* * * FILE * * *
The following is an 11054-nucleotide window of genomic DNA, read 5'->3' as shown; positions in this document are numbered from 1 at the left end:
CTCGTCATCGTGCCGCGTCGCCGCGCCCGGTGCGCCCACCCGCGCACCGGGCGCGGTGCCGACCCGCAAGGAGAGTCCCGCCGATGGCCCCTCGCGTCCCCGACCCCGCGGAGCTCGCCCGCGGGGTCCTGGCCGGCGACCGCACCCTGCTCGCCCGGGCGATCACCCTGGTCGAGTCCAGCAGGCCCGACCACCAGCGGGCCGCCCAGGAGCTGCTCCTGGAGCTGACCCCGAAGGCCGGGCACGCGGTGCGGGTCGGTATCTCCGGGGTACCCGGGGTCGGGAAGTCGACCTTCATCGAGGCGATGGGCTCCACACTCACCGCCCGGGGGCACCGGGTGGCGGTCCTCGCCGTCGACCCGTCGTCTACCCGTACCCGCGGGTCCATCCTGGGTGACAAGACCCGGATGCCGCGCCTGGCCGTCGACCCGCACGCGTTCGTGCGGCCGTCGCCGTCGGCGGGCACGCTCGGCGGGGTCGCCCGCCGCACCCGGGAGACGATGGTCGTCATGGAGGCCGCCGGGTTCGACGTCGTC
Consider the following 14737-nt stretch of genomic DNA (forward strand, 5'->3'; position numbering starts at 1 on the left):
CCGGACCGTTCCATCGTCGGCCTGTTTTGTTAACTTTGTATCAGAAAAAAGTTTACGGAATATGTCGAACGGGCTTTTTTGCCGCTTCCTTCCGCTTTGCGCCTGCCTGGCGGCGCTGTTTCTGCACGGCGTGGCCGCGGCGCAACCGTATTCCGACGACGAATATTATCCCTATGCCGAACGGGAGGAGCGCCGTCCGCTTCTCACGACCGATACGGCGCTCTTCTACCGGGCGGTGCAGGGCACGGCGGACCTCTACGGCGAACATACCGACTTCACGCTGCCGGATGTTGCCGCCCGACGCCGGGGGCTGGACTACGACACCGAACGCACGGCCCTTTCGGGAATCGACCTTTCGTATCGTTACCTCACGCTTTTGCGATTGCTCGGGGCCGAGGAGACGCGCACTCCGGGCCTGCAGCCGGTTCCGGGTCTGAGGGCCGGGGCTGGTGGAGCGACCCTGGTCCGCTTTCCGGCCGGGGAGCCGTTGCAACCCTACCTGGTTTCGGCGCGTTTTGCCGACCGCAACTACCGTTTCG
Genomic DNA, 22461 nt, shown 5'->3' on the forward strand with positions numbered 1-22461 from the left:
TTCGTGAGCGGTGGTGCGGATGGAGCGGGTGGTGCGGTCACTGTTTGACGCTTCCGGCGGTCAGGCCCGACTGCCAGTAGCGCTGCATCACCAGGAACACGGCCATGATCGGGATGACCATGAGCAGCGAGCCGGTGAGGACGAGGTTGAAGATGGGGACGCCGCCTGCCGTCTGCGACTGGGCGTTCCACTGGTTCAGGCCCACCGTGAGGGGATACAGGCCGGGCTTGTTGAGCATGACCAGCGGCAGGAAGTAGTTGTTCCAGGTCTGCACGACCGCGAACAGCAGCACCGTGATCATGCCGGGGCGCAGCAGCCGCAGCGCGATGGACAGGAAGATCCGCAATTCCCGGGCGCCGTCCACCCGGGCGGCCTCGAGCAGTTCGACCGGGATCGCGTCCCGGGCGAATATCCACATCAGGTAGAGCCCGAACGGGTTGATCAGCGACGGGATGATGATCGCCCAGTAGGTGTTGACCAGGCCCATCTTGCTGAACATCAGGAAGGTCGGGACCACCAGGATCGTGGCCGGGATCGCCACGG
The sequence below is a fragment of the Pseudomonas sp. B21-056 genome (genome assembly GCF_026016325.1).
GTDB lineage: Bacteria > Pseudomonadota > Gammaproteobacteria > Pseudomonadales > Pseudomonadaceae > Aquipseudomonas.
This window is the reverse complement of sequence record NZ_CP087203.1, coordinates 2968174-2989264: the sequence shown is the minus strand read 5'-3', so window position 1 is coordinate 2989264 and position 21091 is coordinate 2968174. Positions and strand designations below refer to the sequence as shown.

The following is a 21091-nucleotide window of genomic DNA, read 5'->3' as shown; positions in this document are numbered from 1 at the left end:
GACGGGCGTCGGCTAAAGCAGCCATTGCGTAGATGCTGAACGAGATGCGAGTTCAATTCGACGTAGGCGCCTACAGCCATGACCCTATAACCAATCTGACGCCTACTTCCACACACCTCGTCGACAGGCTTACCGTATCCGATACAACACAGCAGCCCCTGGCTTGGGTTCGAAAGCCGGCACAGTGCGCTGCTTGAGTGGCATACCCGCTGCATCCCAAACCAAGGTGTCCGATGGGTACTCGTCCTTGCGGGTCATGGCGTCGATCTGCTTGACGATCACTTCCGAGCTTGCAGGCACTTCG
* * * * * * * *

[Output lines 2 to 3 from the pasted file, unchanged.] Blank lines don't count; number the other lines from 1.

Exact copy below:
CTCGTCATCGTGCCGCGTCGCCGCGCCCGGTGCGCCCACCCGCGCACCGGGCGCGGTGCCGACCCGCAAGGAGAGTCCCGCCGATGGCCCCTCGCGTCCCCGACCCCGCGGAGCTCGCCCGCGGGGTCCTGGCCGGCGACCGCACCCTGCTCGCCCGGGCGATCACCCTGGTCGAGTCCAGCAGGCCCGACCACCAGCGGGCCGCCCAGGAGCTGCTCCTGGAGCTGACCCCGAAGGCCGGGCACGCGGTGCGGGTCGGTATCTCCGGGGTACCCGGGGTCGGGAAGTCGACCTTCATCGAGGCGATGGGCTCCACACTCACCGCCCGGGGGCACCGGGTGGCGGTCCTCGCCGTCGACCCGTCGTCTACCCGTACCCGCGGGTCCATCCTGGGTGACAAGACCCGGATGCCGCGCCTGGCCGTCGACCCGCACGCGTTCGTGCGGCCGTCGCCGTCGGCGGGCACGCTCGGCGGGGTCGCCCGCCGCACCCGGGAGACGATGGTCGTCATGGAGGCCGCCGGGTTCGACGTCGTC
Consider the following 14737-nt stretch of genomic DNA (forward strand, 5'->3'; position numbering starts at 1 on the left):